The Tipping Point
Thanks to the lockdown and being at home, I have too much time to spare, and it gives me so much happiness to devout this time for all the things I love and care. Oh my, that rhymed! So, I have been reading to my heart’s fill, binge watching sitcoms – especially ones adapted from bestselling novels, and doing some experimental cooking, as in home who’s there to judge anyway.
I have been seeking out non-fiction read that is simple in its description and interesting enough to grasp my wavering attention for a complete sitting. ‘The Tipping Point’ by Malcolm Gladwell is one such average length book, that had been sitting there in my bookshelf for years. I had bought this International Bestseller from a bookshop near a Museum in Bangalore. (I remember this as it was my first time exploring the city of Bangalore, then.) It talks about how little things can make a big difference, as the tagline reads. Now we have another term for it – ‘going viral’. How social behaviors, fashion trends, practices, ideas etc. spread like wildfire or tip off beyond anyone’s imagination. How does anything go viral or become an epidemic, beyond control, this being applicable to diseases as well. It’s quite a fascinating page turner.
The book is a work of great research. The best thing is that it connects examples from so many different areas to explain in rather simple terms the key phenomena at play in the making of any of these viral trends. We get to read about the events that didn’t seem of great significance but led to the tip off moment.
“Three characteristics – one, contagiousness; two, the fact that little causes can have big effects; and three, that change happens not gradually but at one dramatic moment – are the same three principles that define how measles moves through a grade-school classroom or the flu attacks every winter. ”
As per the author, there are three reasons behind why a particular event tips off – he names them The Law of Few, The Stickiness Factor and The Power of Context. These are separated into chapters with so many sociological and behavioral examples from past decades – strange events that have resulted in numerous research studies.
The Law of Few states that it’s a courtesy of a very few people that any idea tips off. Or we can say a very few number of people are actually responsible for any disease tipping off to become an epidemic. We can relate to all this more so, in our current situation of the pandemic. May be that person who threw a party for 2k people, or the one who traveled 7 countries in seven days, etc. Remember that curve, which slowly rises and then suddenly at some point peaks exponentially. On similar context why a TV show gets immense popularity, or a web series for that matter. The outbreak of AIDs and syphilis.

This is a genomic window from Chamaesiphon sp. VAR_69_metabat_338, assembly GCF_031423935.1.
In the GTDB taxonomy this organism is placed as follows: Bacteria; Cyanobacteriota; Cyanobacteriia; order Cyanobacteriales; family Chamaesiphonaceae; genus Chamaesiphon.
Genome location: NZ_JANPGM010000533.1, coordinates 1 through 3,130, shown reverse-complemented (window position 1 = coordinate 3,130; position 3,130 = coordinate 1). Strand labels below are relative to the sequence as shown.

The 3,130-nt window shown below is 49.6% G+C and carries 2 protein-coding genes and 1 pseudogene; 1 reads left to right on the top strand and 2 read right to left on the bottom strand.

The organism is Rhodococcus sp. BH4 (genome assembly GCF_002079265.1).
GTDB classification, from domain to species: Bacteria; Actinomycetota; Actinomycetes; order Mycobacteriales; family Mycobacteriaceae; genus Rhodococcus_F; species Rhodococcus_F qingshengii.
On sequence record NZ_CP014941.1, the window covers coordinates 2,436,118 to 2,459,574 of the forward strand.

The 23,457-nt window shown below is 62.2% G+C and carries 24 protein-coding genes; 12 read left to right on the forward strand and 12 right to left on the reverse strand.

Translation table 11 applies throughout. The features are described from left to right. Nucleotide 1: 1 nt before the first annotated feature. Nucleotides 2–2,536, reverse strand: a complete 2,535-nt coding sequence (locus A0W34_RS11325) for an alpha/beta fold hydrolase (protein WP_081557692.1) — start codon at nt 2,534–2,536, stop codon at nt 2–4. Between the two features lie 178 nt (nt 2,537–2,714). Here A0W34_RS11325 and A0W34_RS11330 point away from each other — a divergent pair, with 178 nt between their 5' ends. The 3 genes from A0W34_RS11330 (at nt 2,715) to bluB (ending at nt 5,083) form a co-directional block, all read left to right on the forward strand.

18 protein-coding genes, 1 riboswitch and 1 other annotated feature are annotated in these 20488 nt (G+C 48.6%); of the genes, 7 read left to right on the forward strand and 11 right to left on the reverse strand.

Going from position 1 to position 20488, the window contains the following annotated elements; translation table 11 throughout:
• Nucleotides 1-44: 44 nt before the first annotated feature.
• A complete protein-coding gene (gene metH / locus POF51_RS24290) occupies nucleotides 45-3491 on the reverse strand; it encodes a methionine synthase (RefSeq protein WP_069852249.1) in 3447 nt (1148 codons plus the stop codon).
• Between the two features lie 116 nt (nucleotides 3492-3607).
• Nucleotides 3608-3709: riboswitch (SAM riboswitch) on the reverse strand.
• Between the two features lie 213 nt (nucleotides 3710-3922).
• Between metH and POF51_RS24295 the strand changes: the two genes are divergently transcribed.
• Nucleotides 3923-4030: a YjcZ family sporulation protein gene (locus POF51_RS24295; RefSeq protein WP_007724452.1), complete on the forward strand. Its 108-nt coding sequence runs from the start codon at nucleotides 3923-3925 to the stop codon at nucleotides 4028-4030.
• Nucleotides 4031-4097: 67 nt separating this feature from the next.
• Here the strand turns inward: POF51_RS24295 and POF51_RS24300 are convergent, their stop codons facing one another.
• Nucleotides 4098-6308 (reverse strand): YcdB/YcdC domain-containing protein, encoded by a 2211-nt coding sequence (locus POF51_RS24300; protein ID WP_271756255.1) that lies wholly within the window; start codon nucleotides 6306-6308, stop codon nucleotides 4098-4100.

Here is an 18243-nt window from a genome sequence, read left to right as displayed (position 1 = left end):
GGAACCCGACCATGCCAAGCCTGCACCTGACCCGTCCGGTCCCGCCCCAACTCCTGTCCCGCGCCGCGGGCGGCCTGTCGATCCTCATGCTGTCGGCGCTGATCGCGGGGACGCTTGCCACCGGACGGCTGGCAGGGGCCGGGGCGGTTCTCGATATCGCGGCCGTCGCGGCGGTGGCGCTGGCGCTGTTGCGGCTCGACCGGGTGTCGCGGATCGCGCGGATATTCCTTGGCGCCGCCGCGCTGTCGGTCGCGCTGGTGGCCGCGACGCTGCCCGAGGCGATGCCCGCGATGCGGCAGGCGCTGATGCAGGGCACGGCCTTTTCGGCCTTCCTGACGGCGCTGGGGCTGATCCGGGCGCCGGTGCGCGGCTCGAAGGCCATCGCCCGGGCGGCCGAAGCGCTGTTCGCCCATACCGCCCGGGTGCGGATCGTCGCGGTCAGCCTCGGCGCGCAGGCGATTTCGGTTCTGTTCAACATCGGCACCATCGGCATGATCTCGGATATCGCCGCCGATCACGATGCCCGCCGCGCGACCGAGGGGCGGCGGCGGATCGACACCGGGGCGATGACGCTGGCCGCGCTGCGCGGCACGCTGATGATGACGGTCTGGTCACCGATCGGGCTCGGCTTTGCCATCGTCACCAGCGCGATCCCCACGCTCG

“Mavens are the data banks. They provide the message. Connectors are social glue: they spread it. But there is also a select group of people – Salesmen – with the skills to persuade us when we are unconvinced of what we are hearing, and they are as critical to the tipping of word-of-mouth epidemics as the other two groups.”
The Stickiness Factor tells us that there is some strangeness or gluing factor to a thing or an event that keeps it being repeated, makes it contagious, occurring in patterns and make it spread. Why is yawning contagious? What makes the seasonal flu stick through winter? What results in collective behavior? What made the TV show Sesame Street a major success in preschoolers’ education? (This study was my personal favorite. It’s on child’s psychology, learning process and how the TV creatives harness it to grab their attention and teach them lessons.)
“Ya-Ya was being talked about and read in groups, the book itself became that much stickier. It’s easier to remember and appreciate something, after all, if you discuss it for two hours with your best friends. It becomes a social experience, an object of conversation.”
The Power of Context is an argument that says that behavior is a function of social context or a person’s extended environment. “When they are away from their families – in different contexts – older siblings are no more likely to be domineering are younger siblings no more likely to be rebellious than anyone else.”
In a public experiment, The Stanford University had forms up for volunteers who had to stay in a custom-made prison inside its campus for a certain period. The authentic prison atmosphere made the inmates depressed and aggressive in the following days. Another incident – a shooting of two black men in a subway was covered in all news medium for months, making it a topic for all the conversations and research. The results suggested that it is possible to be a better person on a clean street or in a clean subway than in one littered with trash and graffiti. Environment affects us more than we think it does.
There was a case study on suicide epidemics in the book too. Quite unusually interesting study.
“Suicide stories are a kind of natural advertisement for a particular response to your problems.”
“Then somebody else does it and so I do too. It’s a kind of imitation.”
“I don’t know whether any of us knows how much of our decision is conscious and how much is unconscious. Human decisions are subtle and complicated and not very well understood.”
“Through the persuasive force of his personality, serve as a Tipping Point in a word-of-mouth epidemic, the people who die in highly publisized suicides – whose deaths give others ‘permission’ to die – serve as the Tipping Points in suicide epidemics.”